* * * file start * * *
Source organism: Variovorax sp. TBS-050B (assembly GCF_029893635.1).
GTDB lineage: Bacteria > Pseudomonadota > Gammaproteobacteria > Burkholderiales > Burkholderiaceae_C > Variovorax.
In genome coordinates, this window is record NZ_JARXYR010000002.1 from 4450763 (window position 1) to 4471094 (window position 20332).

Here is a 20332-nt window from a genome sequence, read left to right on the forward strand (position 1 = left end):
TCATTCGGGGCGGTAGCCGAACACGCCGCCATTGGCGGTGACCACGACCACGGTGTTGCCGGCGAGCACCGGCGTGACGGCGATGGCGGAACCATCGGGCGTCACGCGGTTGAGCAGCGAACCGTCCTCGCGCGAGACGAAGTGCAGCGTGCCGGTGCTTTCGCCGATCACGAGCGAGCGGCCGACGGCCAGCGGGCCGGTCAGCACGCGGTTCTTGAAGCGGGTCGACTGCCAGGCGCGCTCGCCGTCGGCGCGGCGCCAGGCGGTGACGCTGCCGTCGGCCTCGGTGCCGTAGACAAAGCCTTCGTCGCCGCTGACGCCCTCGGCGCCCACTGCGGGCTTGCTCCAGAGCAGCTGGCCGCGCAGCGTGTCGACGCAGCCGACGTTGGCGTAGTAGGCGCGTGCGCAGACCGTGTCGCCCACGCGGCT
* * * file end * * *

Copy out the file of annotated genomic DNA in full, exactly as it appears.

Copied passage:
Source organism: Variovorax sp. TBS-050B (assembly GCF_029893635.1).
GTDB lineage: Bacteria > Pseudomonadota > Gammaproteobacteria > Burkholderiales > Burkholderiaceae_C > Variovorax.
In genome coordinates, this window is record NZ_JARXYR010000002.1 from 4450763 (window position 1) to 4471094 (window position 20332).

Here is a 20332-nt window from a genome sequence, read left to right on the forward strand (position 1 = left end):
TCATTCGGGGCGGTAGCCGAACACGCCGCCATTGGCGGTGACCACGACCACGGTGTTGCCGGCGAGCACCGGCGTGACGGCGATGGCGGAACCATCGGGCGTCACGCGGTTGAGCAGCGAACCGTCCTCGCGCGAGACGAAGTGCAGCGTGCCGGTGCTTTCGCCGATCACGAGCGAGCGGCCGACGGCCAGCGGGCCGGTCAGCACGCGGTTCTTGAAGCGGGTCGACTGCCAGGCGCGCTCGCCGTCGGCGCGGCGCCAGGCGGTGACGCTGCCGTCGGCCTCGGTGCCGTAGACAAAGCCTTCGTCGCCGCTGACGCCCTCGGCGCCCACTGCGGGCTTGCTCCAGAGCAGCTGGCCGCGCAGCGTGTCGACGCAGCCGACGTTGGCGTAGTAGGCGCGTGCGCAGACCGTGTCGCCCACGCGGCT